I received the seminar evaluations from Convergence® and they are very encouraging. Maybe I will be chosen to teach at the next Convergence®!
I take the evaluations very seriously and so does the committee. As the slogan of the commercial says: “Never stop improving!”
One suggestion, made by a couple of people, caught my attention: to use a PowerPoint presentation instead of talking from the monograph.
On the surface, the suggestion sounds good, and it is one that I had given a lot of thought before the conference. As a veteran faculty member for over 30 years, I took a class on how to use PowerPoint when it was first introduced, and I have used it ever since, albeit different versions.
So, why don’t I use PowerPoint at Convergence®?
First let me say the circumstances when I do use it – then I will explain some important differences.
When I teach trainees, we have a curriculum. I know what they know (or at least should know) and I know what I must discuss in the talk that I am giving. The students receive a copy of the slides that I use and they can add notes if they so wish.
Another good use is when I give a broad talk to a general audience. That was the case this past spring when I received the Lifetime Achievement Award from the Craftsmen’s Guild and I gave a talk about my involvement with Guild, shown below. It was an historical prospective, and if somebody in the audience didn’t know me or the Guild, they would have gotten a snapshot of the last thirty-five years with slides showing past Guild events and people.
Somewhere between these two cases is when I used to present results of my studies at medical conferences; attendees receive an advance copies of all of the abstracts to be presented and each individual can choose what to attend; the material is new, but only those people familiar with the specific field are likely to be interested in hearing what a speaker has to say. PowerPoint slides can show tables, graphs, videos, photos, etc.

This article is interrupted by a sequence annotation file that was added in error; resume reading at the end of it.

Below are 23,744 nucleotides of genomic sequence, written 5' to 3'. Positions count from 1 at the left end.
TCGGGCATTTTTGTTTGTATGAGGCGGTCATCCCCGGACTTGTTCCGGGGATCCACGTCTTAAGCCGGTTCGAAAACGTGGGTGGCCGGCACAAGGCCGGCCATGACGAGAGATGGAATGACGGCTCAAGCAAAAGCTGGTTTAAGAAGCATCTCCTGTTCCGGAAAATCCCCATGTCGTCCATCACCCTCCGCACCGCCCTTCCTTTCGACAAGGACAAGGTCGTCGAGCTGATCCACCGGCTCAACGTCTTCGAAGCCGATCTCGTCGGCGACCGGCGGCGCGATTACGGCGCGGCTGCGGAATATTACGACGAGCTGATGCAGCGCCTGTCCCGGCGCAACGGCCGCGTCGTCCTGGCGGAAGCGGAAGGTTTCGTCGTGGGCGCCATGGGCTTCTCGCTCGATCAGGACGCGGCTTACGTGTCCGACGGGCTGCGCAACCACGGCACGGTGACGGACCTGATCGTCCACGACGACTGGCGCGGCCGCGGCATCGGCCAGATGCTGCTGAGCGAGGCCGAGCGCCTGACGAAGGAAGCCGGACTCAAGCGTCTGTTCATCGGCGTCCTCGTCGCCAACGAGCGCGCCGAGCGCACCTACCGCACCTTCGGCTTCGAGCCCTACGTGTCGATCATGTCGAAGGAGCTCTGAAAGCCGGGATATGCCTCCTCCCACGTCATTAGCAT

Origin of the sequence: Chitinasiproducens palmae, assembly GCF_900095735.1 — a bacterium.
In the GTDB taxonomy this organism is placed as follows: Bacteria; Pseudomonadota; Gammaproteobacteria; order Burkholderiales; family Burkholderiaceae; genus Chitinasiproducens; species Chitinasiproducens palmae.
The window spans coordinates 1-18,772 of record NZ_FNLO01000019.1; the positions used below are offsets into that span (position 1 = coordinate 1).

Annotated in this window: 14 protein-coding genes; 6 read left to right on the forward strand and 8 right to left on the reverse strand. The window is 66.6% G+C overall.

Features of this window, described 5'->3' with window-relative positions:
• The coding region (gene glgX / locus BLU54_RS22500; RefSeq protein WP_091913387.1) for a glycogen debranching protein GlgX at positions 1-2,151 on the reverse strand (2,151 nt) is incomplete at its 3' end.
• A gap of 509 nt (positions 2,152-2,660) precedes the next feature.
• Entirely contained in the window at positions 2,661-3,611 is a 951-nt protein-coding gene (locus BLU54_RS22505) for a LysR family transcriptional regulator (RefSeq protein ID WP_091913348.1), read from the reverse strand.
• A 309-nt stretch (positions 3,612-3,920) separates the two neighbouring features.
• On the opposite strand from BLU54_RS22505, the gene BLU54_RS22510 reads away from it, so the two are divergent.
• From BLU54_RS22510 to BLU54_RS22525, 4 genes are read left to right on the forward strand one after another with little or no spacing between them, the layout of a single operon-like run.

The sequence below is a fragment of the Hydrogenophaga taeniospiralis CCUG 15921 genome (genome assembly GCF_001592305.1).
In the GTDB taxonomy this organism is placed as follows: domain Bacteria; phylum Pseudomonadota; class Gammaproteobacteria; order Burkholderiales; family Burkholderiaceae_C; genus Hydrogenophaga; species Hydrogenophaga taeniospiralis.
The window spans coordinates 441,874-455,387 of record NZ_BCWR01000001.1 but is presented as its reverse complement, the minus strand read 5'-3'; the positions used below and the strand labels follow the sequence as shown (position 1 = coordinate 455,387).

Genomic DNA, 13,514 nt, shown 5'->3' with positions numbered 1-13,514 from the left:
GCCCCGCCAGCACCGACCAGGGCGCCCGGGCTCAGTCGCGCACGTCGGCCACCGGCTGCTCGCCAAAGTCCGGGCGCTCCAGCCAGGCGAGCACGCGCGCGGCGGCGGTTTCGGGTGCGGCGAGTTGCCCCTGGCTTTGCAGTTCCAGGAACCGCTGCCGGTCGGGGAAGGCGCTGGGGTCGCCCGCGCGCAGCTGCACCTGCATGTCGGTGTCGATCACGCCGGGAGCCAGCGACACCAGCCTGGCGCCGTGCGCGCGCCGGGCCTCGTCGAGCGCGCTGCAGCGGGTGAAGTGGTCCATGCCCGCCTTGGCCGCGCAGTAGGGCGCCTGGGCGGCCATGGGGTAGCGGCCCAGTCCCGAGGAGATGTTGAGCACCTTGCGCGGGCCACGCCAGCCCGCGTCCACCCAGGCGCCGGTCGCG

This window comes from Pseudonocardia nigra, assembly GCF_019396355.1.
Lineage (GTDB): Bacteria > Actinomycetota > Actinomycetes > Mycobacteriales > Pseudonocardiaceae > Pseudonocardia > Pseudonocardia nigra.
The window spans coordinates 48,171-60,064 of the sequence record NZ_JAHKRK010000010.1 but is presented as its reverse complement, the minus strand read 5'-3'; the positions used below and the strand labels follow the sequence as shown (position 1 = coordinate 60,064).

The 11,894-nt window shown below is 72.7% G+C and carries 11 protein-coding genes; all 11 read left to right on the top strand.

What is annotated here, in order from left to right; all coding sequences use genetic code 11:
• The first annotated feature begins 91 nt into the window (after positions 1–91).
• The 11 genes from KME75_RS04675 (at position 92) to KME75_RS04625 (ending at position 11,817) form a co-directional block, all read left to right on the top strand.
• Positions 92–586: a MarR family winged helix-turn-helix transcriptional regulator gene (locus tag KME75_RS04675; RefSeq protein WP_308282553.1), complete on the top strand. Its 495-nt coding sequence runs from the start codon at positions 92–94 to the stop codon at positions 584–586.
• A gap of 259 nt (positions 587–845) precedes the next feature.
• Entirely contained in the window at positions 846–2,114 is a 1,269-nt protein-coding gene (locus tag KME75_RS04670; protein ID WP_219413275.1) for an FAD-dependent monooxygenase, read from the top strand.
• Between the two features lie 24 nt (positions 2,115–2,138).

None of these circumstances are true for the seminars I taught at Convergence®. While the topics may seem specific, the background of the attendees is very varied. In a past twill seminar, for example, I had an attendee who had just learned to weave and had never woven a twill before and another who wove lots of twills but wanted an overview so she could design her own.
When I present from the monograph, I know what material is there, but I am able to either linger on a topic or be brief, because I can watch the audience. If everyone is nodding, no sense in spending more time on that topic; if people look puzzled, it’s time to slow down and go over the material in a different way. If people are taking notes, I slow down so they won’t get behind.
If I were presenting from slides, this would not be possible: for one thing, the audience would be watching the screen and not me; and I would be watching the screen as well; the lights would likely be dimmed, so adding notes may not be as easy. If I needed to cover a topic in a slightly different way, I may not have the right slide, and I wouldn’t even know it. Similarly, I wouldn’t know to skip slides that are not needed.
The other thing that watching my audience does for me is to allow me to gauge when people are getting unfocused. The rule of thumb is 20 minutes, but 20 minutes is an average for all topics and all listeners; it could be 15 or it could be 30. As I watch people, I can tell when attendees are getting tired, I switch to a tale, or a joke. It breaks up the material and allows a mental breather.
Another consideration is the quality of the colors. When my husband Terry Dwyer takes photos of the samples and pieces, he uses a white balance card to adjust for the quality of the ambient light; the computer that he uses to process the photos and the printer we use to print the monographs are also calibrated for color with a device called a Munki. All equipment is made to agree as much as technology allows: the same blue persists. But transporting a file to a different computer and projector can change colors dramatically and the colors on a screen can also change depending on the lights in the room. I see this all the times with my presentations to our trainees: my blue tracings show up as purple; it doesn’t matter when presenting medical data, but our weavings have color that matters. Just recently I saw a mismatch in a printed publication discussing a yarn; the author was talking about a red yarn, but there was no red yarn in the photo, a purple one instead.
While our technology is wonderful and I am often happy to embrace it, it does not mean that a tool is the best for all circumstances.
Convergence® Yarn and the Plaited Twill